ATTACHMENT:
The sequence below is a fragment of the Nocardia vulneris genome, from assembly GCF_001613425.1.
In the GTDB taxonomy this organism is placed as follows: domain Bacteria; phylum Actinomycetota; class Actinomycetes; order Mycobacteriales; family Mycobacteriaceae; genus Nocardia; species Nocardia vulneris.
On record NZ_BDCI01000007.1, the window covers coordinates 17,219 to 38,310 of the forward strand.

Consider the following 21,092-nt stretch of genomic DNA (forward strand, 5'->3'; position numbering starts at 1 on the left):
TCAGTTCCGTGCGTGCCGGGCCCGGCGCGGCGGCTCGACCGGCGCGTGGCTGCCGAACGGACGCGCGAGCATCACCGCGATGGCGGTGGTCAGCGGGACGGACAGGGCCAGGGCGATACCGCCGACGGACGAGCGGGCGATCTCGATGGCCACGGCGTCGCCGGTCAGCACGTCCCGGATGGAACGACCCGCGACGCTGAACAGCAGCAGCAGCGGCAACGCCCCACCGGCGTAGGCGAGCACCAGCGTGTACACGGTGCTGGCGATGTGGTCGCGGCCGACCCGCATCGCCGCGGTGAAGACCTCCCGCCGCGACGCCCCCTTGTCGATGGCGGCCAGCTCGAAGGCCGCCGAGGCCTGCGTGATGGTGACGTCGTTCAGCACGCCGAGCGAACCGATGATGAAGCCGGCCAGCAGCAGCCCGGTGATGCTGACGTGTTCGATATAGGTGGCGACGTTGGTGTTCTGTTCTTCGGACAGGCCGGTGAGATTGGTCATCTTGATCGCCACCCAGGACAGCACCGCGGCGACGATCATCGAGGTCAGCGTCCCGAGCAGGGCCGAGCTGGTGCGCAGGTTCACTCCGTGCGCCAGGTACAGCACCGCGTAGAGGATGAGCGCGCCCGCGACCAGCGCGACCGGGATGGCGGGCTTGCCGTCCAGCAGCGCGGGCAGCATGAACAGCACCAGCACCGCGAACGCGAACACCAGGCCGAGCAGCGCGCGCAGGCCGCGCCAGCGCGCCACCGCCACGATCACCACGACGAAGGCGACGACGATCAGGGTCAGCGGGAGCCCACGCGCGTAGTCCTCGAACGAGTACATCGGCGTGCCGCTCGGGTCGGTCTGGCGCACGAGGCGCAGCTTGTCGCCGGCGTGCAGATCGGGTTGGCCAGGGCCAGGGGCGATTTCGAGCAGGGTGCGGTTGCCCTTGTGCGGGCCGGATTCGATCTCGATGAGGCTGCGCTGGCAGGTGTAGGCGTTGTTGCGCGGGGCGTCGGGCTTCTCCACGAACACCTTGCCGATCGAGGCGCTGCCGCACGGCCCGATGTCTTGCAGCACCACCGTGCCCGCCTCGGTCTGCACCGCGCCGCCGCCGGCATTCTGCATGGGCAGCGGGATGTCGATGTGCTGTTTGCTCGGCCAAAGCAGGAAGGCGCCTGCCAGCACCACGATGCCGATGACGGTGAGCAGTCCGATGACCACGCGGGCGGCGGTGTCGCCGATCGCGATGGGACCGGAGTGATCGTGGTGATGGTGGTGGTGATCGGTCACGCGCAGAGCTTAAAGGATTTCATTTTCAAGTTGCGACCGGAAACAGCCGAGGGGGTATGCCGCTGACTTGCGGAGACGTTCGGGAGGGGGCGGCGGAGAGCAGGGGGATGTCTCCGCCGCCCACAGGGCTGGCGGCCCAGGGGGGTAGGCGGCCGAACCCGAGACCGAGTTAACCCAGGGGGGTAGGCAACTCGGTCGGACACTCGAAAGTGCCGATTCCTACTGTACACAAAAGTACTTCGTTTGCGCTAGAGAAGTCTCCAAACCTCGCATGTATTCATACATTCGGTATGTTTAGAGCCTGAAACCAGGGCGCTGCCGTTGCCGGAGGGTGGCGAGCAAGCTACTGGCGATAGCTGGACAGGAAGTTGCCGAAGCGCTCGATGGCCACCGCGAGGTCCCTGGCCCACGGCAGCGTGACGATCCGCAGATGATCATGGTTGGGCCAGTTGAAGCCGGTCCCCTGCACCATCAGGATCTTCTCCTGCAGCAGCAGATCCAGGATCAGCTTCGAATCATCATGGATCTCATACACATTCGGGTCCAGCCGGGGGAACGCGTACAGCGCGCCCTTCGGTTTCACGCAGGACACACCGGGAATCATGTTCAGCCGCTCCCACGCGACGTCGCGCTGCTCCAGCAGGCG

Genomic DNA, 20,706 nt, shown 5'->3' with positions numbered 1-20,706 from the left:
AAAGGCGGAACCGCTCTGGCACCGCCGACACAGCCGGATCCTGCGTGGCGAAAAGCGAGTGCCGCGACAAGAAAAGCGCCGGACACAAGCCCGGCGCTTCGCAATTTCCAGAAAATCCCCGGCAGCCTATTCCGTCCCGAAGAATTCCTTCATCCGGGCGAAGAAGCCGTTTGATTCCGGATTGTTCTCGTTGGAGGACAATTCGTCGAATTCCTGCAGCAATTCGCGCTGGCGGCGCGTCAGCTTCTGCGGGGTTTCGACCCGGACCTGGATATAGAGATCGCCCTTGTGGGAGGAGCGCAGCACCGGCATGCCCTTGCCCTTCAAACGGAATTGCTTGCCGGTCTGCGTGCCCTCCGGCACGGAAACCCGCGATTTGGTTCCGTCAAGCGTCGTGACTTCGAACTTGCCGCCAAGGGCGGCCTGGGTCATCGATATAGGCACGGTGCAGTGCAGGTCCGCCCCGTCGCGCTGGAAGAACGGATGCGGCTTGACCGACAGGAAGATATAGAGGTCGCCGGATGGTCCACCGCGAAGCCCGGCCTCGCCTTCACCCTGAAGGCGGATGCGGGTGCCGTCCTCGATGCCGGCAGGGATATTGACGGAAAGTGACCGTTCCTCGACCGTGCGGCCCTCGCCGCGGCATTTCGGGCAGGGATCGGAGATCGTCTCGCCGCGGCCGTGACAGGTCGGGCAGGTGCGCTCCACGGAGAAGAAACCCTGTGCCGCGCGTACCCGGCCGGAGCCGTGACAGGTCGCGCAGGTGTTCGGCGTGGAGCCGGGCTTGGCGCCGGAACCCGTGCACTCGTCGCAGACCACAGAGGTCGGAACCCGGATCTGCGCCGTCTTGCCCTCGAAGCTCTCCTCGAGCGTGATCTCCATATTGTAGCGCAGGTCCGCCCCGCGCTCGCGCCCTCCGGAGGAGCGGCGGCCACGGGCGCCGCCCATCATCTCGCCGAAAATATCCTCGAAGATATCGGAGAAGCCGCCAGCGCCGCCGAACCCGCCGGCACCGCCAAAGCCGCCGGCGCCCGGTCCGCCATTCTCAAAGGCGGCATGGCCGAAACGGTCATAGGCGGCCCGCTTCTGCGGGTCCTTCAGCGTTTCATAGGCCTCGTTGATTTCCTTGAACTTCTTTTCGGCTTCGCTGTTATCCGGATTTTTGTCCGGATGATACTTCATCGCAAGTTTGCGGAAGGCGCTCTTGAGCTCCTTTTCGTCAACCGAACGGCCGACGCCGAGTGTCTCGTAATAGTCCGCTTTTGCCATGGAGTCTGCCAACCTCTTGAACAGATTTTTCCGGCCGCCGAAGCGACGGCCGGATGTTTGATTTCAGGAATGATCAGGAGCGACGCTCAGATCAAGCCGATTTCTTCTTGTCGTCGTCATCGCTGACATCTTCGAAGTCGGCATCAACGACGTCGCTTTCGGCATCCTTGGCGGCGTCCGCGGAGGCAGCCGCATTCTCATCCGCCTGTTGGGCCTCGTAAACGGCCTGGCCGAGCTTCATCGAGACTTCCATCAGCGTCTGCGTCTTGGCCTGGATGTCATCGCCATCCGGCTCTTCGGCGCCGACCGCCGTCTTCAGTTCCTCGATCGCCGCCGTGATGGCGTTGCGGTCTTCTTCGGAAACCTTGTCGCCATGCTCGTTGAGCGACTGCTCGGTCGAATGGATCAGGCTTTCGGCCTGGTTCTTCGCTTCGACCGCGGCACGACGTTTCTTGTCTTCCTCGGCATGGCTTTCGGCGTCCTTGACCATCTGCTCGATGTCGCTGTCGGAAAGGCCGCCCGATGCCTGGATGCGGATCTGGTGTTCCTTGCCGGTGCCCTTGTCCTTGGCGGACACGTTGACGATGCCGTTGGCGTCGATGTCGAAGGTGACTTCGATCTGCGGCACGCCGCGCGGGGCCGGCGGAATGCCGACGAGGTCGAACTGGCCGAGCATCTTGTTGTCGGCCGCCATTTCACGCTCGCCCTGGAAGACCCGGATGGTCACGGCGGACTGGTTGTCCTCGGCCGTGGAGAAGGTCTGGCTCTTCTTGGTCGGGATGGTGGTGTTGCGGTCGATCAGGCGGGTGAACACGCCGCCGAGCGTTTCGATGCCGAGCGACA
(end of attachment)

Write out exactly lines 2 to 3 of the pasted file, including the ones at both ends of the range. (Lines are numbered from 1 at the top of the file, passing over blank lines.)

In the GTDB taxonomy this organism is placed as follows: domain Bacteria; phylum Actinomycetota; class Actinomycetes; order Mycobacteriales; family Mycobacteriaceae; genus Nocardia; species Nocardia vulneris.
On record NZ_BDCI01000007.1, the window covers coordinates 17,219 to 38,310 of the forward strand.